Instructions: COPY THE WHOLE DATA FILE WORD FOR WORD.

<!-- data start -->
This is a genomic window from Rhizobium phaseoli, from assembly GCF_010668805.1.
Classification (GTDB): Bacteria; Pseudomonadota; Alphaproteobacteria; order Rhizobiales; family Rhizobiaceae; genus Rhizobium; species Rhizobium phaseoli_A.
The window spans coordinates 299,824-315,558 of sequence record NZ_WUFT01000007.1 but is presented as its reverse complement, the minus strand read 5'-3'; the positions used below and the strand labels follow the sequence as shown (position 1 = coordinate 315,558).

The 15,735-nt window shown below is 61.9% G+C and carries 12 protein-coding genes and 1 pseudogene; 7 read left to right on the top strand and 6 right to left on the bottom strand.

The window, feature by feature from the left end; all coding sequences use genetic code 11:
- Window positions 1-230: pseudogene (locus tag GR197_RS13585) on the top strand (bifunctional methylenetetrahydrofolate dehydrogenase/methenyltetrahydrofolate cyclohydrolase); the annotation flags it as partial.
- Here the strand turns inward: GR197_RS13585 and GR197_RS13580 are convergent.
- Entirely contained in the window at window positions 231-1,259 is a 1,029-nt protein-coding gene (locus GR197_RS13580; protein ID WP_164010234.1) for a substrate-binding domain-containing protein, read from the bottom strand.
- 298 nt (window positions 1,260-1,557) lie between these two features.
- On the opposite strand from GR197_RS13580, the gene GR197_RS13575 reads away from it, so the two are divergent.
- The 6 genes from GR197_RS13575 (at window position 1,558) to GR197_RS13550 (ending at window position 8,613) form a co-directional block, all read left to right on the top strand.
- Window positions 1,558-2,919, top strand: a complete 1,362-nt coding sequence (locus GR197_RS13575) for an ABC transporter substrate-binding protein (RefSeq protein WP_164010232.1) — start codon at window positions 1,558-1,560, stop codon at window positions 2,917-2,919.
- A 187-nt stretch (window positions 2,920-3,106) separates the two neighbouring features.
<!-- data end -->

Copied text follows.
This is a genomic window from Rhizobium phaseoli, from assembly GCF_010668805.1.
Classification (GTDB): Bacteria; Pseudomonadota; Alphaproteobacteria; order Rhizobiales; family Rhizobiaceae; genus Rhizobium; species Rhizobium phaseoli_A.
The window spans coordinates 299,824-315,558 of sequence record NZ_WUFT01000007.1 but is presented as its reverse complement, the minus strand read 5'-3'; the positions used below and the strand labels follow the sequence as shown (position 1 = coordinate 315,558).

The 15,735-nt window shown below is 61.9% G+C and carries 12 protein-coding genes and 1 pseudogene; 7 read left to right on the top strand and 6 right to left on the bottom strand.

The window, feature by feature from the left end; all coding sequences use genetic code 11:
- Window positions 1-230: pseudogene (locus tag GR197_RS13585) on the top strand (bifunctional methylenetetrahydrofolate dehydrogenase/methenyltetrahydrofolate cyclohydrolase); the annotation flags it as partial.
- Here the strand turns inward: GR197_RS13585 and GR197_RS13580 are convergent.
- Entirely contained in the window at window positions 231-1,259 is a 1,029-nt protein-coding gene (locus GR197_RS13580; protein ID WP_164010234.1) for a substrate-binding domain-containing protein, read from the bottom strand.
- 298 nt (window positions 1,260-1,557) lie between these two features.
- On the opposite strand from GR197_RS13580, the gene GR197_RS13575 reads away from it, so the two are divergent.
- The 6 genes from GR197_RS13575 (at window position 1,558) to GR197_RS13550 (ending at window position 8,613) form a co-directional block, all read left to right on the top strand.
- Window positions 1,558-2,919, top strand: a complete 1,362-nt coding sequence (locus GR197_RS13575) for an ABC transporter substrate-binding protein (RefSeq protein WP_164010232.1) — start codon at window positions 1,558-1,560, stop codon at window positions 2,917-2,919.
- A 187-nt stretch (window positions 2,920-3,106) separates the two neighbouring features.